The Maritime History of the Great Lakes
Fred Mercur (Propeller), U120513, aground, 1 Nov 1883


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THE MERCUR SCUTTLED.
      Erie, Pa., Nov. 16. -- Last night at 5 o'clock during a severe snowstorm the propeller FRED MERCUR, of the Lehigh Valley Line, with a cargo of coal bound from Buffalo to Chicago, went ashore about a quarter of a mile east of the flash light. As soon as she struck Captain Pope blew for a tug. The tug ERIE went out to her assistance, but on account of the terrible sea was unable to do anything. Captain Pope then scuttled the MERCUR and she now lies easy on a sandy beach. The sea has gone down some and unless the wind should blow strong from the north or northeast she will no be in great danger. She lies imbedded in about four feet of sand. Captain Henry, Superintendent of the Lehigh Valley Line, will arrive from Buffalo at 4 o'clock this afternoon, and will take steps for her release. Captain Pope says that if the old land light had not been discontinued he would not have gone ashore. He could not see the present lights.
      J.W. Hall Great Lakes Marine Scrapbook, November, 1883
     


The propeller FRED MERCUR, which foundered off here last week, was released on Monday. She was got off the beach and towed into Erie. Her cargo is nearly all saved. Erie Report.
      Marine Record
      Nov. 22, 1883

      . . . . .

An official investigation by steamboat inspectors into lake disasters is something new at this port, and it is doubtful whether a case of the kind has ever been brought up. Our readers will remember the great gale in November last in which thousands of dollars worth of vessel property was destroyed and many lives lost. It was during this gale, or towards the close, when the prop. FRED MERCUR, commanded by Capt. F.L. Pope, on her way from Buffalo to Chicago with a cargo of coal ran ashore on the Erie Peninsula at Erie. The vessel was released and brought to this port at a cost of $4,000 for wrecking services. All the officers of the vessel were on deck at the time of the accident, but each gave different reason for the stranding. Capt. Henry, superintendent of the Lehigh Valley Transportation Co., has therefore decided to have an official investigation, so that the blame may be placed where it belongs. The examination was commenced this morning in the office of the Steamboat Inspectors Learmouth and Dickson in the White Building. Capt. Fred Pope is one of our best lake captains, old in service, careful and trustworthy. His fellow officers were Peter McKenna, first mate, and William McCullon, second mate.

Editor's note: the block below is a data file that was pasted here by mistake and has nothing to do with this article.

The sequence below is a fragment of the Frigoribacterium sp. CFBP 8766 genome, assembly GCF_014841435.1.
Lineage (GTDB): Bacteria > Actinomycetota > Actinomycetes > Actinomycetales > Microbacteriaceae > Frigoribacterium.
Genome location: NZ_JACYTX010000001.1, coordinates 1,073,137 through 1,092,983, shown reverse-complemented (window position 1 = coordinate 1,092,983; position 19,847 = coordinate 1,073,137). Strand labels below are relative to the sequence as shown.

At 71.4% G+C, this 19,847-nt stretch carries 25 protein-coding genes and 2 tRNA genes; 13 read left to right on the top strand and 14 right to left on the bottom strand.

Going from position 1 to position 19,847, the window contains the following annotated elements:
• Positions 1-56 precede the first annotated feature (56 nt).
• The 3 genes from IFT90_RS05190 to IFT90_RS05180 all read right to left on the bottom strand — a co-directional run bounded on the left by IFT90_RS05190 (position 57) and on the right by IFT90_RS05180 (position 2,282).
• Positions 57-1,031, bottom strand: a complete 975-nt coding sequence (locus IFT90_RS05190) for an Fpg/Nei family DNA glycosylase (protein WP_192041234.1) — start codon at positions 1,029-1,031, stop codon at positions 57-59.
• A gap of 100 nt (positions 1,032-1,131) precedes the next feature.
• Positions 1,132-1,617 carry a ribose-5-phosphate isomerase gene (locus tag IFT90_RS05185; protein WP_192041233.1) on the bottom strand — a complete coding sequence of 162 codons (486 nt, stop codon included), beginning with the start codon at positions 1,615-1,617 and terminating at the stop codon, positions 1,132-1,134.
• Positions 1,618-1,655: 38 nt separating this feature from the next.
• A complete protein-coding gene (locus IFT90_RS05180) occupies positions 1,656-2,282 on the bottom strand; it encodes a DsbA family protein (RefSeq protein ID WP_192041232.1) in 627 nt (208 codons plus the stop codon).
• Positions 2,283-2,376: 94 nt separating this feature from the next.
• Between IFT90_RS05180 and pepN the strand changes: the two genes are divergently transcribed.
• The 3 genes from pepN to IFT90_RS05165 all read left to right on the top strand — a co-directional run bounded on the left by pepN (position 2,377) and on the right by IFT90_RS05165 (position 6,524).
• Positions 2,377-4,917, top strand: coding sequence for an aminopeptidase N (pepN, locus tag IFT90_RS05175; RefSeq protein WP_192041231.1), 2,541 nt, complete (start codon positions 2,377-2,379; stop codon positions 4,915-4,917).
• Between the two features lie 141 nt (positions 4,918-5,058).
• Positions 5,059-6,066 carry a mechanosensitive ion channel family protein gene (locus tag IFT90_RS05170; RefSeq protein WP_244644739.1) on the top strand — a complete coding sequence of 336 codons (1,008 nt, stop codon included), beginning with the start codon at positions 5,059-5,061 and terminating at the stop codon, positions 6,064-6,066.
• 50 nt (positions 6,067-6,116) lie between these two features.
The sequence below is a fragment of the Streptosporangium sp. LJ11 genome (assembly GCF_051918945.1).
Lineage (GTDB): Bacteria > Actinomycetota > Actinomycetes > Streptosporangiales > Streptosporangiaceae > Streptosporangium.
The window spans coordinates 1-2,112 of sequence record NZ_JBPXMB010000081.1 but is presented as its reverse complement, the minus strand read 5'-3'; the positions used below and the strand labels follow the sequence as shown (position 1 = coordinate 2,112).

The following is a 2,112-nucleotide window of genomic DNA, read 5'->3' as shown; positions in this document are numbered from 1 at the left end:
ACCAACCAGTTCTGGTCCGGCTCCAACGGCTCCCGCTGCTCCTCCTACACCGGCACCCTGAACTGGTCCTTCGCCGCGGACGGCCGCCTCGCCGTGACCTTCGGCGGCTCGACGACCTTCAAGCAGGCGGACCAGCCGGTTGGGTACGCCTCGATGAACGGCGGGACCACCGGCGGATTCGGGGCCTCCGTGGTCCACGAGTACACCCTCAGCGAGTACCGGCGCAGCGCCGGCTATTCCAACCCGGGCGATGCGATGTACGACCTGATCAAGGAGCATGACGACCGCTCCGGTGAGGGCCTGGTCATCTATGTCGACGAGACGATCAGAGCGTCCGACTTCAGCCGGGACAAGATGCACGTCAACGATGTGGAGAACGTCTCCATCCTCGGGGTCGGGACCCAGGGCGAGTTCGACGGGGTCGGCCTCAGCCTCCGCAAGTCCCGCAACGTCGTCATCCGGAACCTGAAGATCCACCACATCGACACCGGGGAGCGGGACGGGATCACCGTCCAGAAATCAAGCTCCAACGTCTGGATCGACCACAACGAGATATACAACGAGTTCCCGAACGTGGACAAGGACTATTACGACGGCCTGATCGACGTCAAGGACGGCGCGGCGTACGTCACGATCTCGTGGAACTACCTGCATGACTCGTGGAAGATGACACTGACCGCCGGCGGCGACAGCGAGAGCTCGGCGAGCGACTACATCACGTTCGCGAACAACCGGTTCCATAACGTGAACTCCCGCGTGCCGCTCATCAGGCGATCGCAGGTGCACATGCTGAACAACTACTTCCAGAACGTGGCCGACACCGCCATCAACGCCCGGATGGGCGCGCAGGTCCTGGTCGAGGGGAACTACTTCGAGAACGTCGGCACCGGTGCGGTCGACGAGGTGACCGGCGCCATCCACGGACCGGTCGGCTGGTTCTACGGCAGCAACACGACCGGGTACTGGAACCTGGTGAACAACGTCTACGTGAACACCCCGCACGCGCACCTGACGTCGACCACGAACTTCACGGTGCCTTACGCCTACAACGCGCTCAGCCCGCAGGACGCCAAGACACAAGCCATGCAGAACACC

Buffalo Commercial Advertiser
      February 12, 1884 3 - 5

      . . . . .

      The inquiry into the stranding of the prop. FRED MERCUR at Erie, during the heavy storm in November last, closed with the testimony of Capt. M.M. Drake of the Union Drydock Co. Capt. Drake testified he had known Capt. Pope for over 15 years and would have no hesitation in declaring him a capable and skillful master and a first class pilot. The board reserved its decision.
      Buffalo Commercial Advertiser
      February 15, 1874 3 - 1

      . . . . .

      The following is the decision of the U.S. Local Inspectors in the recent propeller FRED MERCUR investigation. It will be seen that the old and experienced navigator, Capt. Fred Pope is exonerated from all blame:
      Office of the U.S. Local Inspectors of Steam Vessels
      Buffalo, N.Y., Feb. 20, 1884.

      We the undersigned, U.S. Local Inspectors of Steam Vessels, Buffalo, N.Y., find in investigating the cause of the stranding of the stm. FRED MERCUR on Erie Peninsula, while endeavoring to make the harbor of Erie, on the afternoon of Nov. 15th. 1883, during a heavy wind and snow storm. In carefully considering the testimony taken, we find the cause of said stranding was owing to neglect of Mate Peter McKinnon and 2nd. Mate Wm. McCullon in not reporting soundings to Capt. Pope who was at his post directing the movements of the steamer previous to turning around for Erie harbor, and from that time up to the time of stranding, and we exonerate him from blame. We therefore revoke the license of Wm. McCullon, second class pilot, for gross neglect of duty as pilot in not
reporting the soundings to Capt. Pope of the steamship FRED MERCUR, while attempting to enter the harbor of Erie, on the noon of November 15th, 1883.
      George B. Dickson,
      Robert Learmonth,
      Local Inspectors Steam Vessels.
      Buffalo Commercial Advertiser
      February 21, 1884 3 - 6



Steam screw FRED MERCUR. U. S. No. 120513. Of 1224.37 tons gross; 966.24 tons net. Built Buffalo, N.Y., 1882. Home port, Buffalo, N.Y. 232.0 x 35.0 x 18.0.
      Merchant Vessel List, U. S., 1885


Media Type:
Text
Newspaper
Item Type:
Clippings
Notes:
Reason: aground
Remarks: Got off
Date of Original:
1883
Subject(s):
Local identifier:
McN.W.10525
Language of Item:
English
Geographic Coverage:
  • Pennsylvania, United States
    Latitude: 42.12922 Longitude: -80.08506
Donor:
William R. McNeil
Copyright Statement:
Copyright status unknown. Responsibility for determining the copyright status and any use rests exclusively with the user.
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Fred Mercur (Propeller), U120513, aground, 1 Nov 1883